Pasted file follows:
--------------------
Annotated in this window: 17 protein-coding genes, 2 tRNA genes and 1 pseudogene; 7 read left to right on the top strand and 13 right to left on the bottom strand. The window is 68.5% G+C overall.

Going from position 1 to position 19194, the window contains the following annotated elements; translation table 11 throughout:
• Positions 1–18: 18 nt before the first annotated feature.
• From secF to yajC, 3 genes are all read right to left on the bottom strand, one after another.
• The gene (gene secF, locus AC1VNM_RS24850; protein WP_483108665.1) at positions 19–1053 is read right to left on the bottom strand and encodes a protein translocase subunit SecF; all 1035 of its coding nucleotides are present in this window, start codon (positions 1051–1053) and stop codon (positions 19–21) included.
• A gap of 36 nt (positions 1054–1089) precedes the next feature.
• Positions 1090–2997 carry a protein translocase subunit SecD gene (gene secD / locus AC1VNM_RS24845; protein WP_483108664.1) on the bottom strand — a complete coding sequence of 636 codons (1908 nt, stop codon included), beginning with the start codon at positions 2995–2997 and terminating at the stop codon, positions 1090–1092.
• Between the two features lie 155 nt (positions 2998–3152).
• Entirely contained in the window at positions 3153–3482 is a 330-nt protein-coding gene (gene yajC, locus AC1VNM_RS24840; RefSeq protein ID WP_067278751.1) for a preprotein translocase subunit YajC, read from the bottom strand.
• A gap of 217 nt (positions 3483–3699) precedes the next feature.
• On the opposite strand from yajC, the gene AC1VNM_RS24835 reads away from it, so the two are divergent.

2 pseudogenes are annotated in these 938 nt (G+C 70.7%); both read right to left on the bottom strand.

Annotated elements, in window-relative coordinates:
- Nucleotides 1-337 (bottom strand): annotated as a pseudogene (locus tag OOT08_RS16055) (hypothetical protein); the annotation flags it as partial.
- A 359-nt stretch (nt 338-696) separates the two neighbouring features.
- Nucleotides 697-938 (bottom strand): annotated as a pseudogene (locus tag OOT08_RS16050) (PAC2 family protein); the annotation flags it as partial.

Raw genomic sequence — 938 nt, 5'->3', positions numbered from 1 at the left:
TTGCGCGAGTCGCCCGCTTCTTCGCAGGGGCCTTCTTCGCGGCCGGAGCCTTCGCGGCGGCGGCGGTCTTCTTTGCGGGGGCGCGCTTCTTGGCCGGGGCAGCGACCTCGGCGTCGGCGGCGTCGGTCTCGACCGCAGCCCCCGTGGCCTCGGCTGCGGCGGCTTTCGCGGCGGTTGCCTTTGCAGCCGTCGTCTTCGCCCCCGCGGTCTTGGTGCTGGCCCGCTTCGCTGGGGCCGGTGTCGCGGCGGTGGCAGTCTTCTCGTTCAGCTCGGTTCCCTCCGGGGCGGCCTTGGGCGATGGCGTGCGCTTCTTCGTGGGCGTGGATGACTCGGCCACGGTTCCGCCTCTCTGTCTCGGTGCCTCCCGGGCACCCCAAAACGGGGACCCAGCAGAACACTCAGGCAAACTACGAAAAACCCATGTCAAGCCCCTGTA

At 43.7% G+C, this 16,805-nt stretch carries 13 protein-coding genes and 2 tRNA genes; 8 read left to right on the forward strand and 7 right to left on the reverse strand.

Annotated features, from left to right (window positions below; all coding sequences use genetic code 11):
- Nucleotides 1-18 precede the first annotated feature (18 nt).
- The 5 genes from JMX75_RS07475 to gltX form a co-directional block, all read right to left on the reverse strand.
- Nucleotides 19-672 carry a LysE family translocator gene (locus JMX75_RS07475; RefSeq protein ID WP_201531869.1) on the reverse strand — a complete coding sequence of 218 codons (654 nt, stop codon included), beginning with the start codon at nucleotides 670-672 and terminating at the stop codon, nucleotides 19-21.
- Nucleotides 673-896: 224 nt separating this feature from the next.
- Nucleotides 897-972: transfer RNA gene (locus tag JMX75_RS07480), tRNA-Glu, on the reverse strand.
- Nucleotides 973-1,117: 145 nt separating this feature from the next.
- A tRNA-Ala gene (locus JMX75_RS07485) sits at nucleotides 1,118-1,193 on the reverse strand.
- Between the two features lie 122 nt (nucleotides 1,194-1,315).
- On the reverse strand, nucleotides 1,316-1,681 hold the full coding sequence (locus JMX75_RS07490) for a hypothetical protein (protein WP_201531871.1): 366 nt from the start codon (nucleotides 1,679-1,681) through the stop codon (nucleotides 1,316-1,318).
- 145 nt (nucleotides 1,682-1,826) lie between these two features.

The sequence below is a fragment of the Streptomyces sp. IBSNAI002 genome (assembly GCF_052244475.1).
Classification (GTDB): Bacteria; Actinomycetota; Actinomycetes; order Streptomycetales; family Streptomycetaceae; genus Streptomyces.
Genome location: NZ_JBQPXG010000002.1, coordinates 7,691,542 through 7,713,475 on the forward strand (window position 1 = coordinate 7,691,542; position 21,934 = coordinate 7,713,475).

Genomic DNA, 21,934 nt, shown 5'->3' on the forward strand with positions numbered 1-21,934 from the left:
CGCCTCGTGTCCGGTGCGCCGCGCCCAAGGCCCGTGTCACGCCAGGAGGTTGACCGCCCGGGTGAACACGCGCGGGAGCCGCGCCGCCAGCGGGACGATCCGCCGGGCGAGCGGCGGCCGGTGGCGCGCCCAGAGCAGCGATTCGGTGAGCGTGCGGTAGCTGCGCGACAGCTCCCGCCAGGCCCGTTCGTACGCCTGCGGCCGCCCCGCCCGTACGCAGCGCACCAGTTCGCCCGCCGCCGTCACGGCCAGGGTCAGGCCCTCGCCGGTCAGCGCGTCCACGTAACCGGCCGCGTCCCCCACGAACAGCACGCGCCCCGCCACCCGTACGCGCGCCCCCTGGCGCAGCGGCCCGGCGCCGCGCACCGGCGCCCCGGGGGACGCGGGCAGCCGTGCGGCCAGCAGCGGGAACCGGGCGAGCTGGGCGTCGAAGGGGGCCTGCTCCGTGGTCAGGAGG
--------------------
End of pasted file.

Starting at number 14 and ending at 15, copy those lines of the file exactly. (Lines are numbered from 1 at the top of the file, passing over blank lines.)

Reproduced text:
- Nucleotides 1-337 (bottom strand): annotated as a pseudogene (locus tag OOT08_RS16055) (hypothetical protein); the annotation flags it as partial.
- A 359-nt stretch (nt 338-696) separates the two neighbouring features.